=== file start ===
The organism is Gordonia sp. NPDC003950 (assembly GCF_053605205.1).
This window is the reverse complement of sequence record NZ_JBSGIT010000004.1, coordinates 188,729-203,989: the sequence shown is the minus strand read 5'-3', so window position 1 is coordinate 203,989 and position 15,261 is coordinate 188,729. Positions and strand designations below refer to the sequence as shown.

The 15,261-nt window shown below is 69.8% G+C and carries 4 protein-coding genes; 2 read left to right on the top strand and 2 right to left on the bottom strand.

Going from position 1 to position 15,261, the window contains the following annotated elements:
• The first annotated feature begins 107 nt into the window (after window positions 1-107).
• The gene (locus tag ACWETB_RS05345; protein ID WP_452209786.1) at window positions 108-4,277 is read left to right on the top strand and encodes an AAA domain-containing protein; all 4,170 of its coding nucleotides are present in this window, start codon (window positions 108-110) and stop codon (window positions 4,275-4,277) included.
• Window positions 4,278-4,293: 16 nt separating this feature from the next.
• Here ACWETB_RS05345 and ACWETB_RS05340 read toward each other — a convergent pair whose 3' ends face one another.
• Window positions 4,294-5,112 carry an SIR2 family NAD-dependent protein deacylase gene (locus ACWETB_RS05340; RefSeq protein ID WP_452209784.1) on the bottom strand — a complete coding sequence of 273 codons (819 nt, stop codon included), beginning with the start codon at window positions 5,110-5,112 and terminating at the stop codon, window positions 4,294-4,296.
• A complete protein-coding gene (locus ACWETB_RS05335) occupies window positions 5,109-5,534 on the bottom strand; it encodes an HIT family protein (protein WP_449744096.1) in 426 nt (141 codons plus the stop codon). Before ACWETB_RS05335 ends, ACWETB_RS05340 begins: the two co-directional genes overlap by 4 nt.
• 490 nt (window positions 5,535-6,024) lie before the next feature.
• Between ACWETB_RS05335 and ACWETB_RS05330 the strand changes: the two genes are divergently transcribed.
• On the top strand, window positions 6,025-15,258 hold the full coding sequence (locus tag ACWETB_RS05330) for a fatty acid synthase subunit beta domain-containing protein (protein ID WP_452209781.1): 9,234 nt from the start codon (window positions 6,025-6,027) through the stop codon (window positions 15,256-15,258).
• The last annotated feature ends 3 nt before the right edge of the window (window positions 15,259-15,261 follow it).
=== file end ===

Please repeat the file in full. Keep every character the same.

The organism is Gordonia sp. NPDC003950 (assembly GCF_053605205.1).
This window is the reverse complement of sequence record NZ_JBSGIT010000004.1, coordinates 188,729-203,989: the sequence shown is the minus strand read 5'-3', so window position 1 is coordinate 203,989 and position 15,261 is coordinate 188,729. Positions and strand designations below refer to the sequence as shown.

The 15,261-nt window shown below is 69.8% G+C and carries 4 protein-coding genes; 2 read left to right on the top strand and 2 right to left on the bottom strand.

Going from position 1 to position 15,261, the window contains the following annotated elements:
• The first annotated feature begins 107 nt into the window (after window positions 1-107).
• The gene (locus tag ACWETB_RS05345; protein ID WP_452209786.1) at window positions 108-4,277 is read left to right on the top strand and encodes an AAA domain-containing protein; all 4,170 of its coding nucleotides are present in this window, start codon (window positions 108-110) and stop codon (window positions 4,275-4,277) included.
• Window positions 4,278-4,293: 16 nt separating this feature from the next.
• Here ACWETB_RS05345 and ACWETB_RS05340 read toward each other — a convergent pair whose 3' ends face one another.
• Window positions 4,294-5,112 carry an SIR2 family NAD-dependent protein deacylase gene (locus ACWETB_RS05340; RefSeq protein ID WP_452209784.1) on the bottom strand — a complete coding sequence of 273 codons (819 nt, stop codon included), beginning with the start codon at window positions 5,110-5,112 and terminating at the stop codon, window positions 4,294-4,296.
• A complete protein-coding gene (locus ACWETB_RS05335) occupies window positions 5,109-5,534 on the bottom strand; it encodes an HIT family protein (protein WP_449744096.1) in 426 nt (141 codons plus the stop codon). Before ACWETB_RS05335 ends, ACWETB_RS05340 begins: the two co-directional genes overlap by 4 nt.
• 490 nt (window positions 5,535-6,024) lie before the next feature.
• Between ACWETB_RS05335 and ACWETB_RS05330 the strand changes: the two genes are divergently transcribed.
• On the top strand, window positions 6,025-15,258 hold the full coding sequence (locus tag ACWETB_RS05330) for a fatty acid synthase subunit beta domain-containing protein (protein ID WP_452209781.1): 9,234 nt from the start codon (window positions 6,025-6,027) through the stop codon (window positions 15,256-15,258).
• The last annotated feature ends 3 nt before the right edge of the window (window positions 15,259-15,261 follow it).